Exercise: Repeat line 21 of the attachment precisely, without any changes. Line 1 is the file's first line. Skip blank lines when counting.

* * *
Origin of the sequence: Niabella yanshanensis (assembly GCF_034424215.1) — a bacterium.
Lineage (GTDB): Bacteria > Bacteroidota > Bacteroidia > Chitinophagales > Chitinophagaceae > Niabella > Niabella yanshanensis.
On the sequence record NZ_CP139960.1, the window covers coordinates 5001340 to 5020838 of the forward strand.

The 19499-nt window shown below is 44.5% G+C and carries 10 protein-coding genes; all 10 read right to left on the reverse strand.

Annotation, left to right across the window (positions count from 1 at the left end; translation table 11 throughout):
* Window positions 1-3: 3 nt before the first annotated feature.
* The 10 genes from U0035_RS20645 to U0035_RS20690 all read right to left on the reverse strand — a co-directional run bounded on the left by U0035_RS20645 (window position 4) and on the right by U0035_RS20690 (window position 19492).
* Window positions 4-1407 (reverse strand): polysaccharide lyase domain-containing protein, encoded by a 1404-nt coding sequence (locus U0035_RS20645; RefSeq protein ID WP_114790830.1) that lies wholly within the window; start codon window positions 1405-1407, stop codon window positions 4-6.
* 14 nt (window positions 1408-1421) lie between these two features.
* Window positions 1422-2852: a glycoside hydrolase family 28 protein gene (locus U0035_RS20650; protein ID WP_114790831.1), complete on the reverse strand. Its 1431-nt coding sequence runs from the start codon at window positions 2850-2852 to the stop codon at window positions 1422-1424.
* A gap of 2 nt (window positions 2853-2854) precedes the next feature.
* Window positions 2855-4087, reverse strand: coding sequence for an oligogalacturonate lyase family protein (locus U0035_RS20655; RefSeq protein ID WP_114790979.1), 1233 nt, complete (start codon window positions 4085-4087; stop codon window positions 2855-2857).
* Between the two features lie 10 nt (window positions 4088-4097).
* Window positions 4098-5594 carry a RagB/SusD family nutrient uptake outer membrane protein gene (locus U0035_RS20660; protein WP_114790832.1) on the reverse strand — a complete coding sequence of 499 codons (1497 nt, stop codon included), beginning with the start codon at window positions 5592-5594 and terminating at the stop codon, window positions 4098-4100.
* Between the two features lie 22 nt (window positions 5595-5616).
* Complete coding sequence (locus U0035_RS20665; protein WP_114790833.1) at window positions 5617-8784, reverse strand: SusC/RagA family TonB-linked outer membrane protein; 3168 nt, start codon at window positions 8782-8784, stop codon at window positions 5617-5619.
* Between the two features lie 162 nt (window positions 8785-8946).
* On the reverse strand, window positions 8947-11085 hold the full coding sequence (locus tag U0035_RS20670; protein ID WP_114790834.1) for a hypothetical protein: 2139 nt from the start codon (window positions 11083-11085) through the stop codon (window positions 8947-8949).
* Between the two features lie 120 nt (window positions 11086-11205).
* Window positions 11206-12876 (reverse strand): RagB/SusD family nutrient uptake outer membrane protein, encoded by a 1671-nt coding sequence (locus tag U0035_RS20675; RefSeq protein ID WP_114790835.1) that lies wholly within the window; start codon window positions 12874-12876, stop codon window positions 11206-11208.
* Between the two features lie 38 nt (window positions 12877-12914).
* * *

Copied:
* Between the two features lie 38 nt (window positions 12877-12914).